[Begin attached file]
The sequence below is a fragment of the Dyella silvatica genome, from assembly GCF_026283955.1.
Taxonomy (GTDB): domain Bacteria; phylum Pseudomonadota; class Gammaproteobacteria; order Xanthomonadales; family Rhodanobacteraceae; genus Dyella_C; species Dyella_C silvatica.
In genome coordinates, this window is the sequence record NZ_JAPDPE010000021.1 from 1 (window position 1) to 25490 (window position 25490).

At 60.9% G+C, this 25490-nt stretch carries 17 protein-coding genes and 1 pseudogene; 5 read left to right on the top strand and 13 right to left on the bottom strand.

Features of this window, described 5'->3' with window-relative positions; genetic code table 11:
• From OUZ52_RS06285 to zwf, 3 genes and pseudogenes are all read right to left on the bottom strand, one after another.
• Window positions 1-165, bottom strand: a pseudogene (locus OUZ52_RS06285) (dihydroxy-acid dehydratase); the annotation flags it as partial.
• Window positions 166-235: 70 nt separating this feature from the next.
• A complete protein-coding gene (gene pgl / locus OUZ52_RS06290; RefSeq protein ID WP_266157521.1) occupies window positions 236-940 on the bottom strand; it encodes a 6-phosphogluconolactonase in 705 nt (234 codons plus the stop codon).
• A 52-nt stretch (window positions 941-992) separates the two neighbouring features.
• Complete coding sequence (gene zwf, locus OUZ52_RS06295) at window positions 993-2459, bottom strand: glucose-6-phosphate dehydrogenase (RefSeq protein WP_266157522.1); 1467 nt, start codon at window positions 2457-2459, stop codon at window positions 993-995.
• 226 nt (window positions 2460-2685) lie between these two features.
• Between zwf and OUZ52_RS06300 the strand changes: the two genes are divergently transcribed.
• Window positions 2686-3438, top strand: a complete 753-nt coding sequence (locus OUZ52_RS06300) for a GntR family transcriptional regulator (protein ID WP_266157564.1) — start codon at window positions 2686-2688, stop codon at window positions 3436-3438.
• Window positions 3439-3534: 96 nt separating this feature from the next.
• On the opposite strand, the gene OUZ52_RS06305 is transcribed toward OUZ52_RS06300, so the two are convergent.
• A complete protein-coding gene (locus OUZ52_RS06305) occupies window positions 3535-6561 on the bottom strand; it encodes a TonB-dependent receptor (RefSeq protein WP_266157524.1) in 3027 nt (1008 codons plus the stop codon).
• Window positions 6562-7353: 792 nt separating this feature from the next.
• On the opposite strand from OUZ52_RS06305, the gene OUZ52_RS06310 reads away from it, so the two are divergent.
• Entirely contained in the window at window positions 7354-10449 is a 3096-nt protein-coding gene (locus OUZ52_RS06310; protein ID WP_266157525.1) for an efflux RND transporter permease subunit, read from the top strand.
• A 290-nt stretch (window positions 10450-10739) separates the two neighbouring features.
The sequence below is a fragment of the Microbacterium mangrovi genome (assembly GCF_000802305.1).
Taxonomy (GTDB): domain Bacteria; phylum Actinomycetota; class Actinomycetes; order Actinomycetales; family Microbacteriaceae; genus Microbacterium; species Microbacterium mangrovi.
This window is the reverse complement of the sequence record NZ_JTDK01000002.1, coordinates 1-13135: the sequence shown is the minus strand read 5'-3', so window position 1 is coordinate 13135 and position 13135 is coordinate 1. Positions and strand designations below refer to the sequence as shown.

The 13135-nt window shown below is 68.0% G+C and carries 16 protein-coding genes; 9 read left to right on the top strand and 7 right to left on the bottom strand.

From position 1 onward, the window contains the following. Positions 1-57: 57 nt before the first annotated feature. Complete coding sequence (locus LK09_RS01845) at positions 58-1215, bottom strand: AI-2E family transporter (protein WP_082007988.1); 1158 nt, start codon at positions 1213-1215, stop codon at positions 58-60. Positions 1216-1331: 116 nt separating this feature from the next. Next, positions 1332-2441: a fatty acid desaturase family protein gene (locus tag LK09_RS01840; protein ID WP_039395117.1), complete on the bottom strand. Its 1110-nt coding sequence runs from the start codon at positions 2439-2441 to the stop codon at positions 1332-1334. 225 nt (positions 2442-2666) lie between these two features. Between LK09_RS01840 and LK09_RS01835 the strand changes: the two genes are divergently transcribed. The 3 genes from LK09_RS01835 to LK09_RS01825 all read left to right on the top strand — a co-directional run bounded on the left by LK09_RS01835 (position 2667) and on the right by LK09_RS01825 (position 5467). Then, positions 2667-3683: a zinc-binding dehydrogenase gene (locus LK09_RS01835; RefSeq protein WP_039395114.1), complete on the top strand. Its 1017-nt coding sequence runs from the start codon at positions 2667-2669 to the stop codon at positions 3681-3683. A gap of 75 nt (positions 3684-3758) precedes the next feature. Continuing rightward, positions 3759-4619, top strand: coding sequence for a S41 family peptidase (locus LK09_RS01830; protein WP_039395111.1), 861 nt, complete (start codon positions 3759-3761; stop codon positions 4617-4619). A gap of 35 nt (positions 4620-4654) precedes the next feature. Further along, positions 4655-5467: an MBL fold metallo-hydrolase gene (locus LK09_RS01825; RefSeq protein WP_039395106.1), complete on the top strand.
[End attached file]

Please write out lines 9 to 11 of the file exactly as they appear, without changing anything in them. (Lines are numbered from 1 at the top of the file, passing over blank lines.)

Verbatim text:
• A complete protein-coding gene (gene pgl / locus OUZ52_RS06290; RefSeq protein ID WP_266157521.1) occupies window positions 236-940 on the bottom strand; it encodes a 6-phosphogluconolactonase in 705 nt (234 codons plus the stop codon).
• A 52-nt stretch (window positions 941-992) separates the two neighbouring features.
• Complete coding sequence (gene zwf, locus OUZ52_RS06295) at window positions 993-2459, bottom strand: glucose-6-phosphate dehydrogenase (RefSeq protein WP_266157522.1); 1467 nt, start codon at window positions 2457-2459, stop codon at window positions 993-995.